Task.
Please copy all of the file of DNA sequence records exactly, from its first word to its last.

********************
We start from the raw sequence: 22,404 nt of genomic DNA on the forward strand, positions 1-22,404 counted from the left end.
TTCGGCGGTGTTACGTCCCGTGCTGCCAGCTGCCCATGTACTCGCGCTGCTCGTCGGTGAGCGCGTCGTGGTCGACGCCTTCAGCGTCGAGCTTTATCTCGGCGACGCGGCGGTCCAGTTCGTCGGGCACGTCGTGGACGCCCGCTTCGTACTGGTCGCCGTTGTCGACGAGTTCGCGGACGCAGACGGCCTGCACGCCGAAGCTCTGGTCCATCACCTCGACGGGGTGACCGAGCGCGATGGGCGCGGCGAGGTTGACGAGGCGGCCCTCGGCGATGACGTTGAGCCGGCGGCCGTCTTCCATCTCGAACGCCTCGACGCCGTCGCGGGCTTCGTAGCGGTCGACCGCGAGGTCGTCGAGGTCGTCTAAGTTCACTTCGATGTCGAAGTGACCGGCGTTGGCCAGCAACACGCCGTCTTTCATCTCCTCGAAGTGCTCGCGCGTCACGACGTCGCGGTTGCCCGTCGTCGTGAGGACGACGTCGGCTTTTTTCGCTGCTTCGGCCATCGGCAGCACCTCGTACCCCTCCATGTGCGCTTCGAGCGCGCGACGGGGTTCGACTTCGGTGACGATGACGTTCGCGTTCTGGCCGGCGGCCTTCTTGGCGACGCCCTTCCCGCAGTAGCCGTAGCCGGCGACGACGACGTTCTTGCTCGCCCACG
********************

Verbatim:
We start from the raw sequence: 22,404 nt of genomic DNA on the forward strand, positions 1-22,404 counted from the left end.
TTCGGCGGTGTTACGTCCCGTGCTGCCAGCTGCCCATGTACTCGCGCTGCTCGTCGGTGAGCGCGTCGTGGTCGACGCCTTCAGCGTCGAGCTTTATCTCGGCGACGCGGCGGTCCAGTTCGTCGGGCACGTCGTGGACGCCCGCTTCGTACTGGTCGCCGTTGTCGACGAGTTCGCGGACGCAGACGGCCTGCACGCCGAAGCTCTGGTCCATCACCTCGACGGGGTGACCGAGCGCGATGGGCGCGGCGAGGTTGACGAGGCGGCCCTCGGCGATGACGTTGAGCCGGCGGCCGTCTTCCATCTCGAACGCCTCGACGCCGTCGCGGGCTTCGTAGCGGTCGACCGCGAGGTCGTCGAGGTCGTCTAAGTTCACTTCGATGTCGAAGTGACCGGCGTTGGCCAGCAACACGCCGTCTTTCATCTCCTCGAAGTGCTCGCGCGTCACGACGTCGCGGTTGCCCGTCGTCGTGAGGACGACGTCGGCTTTTTTCGCTGCTTCGGCCATCGGCAGCACCTCGTACCCCTCCATGTGCGCTTCGAGCGCGCGACGGGGTTCGACTTCGGTGACGATGACGTTCGCGTTCTGGCCGGCGGCCTTCTTGGCGACGCCCTTCCCGCAGTAGCCGTAGCCGGCGACGACGACGTTCTTGCTCGCCCACG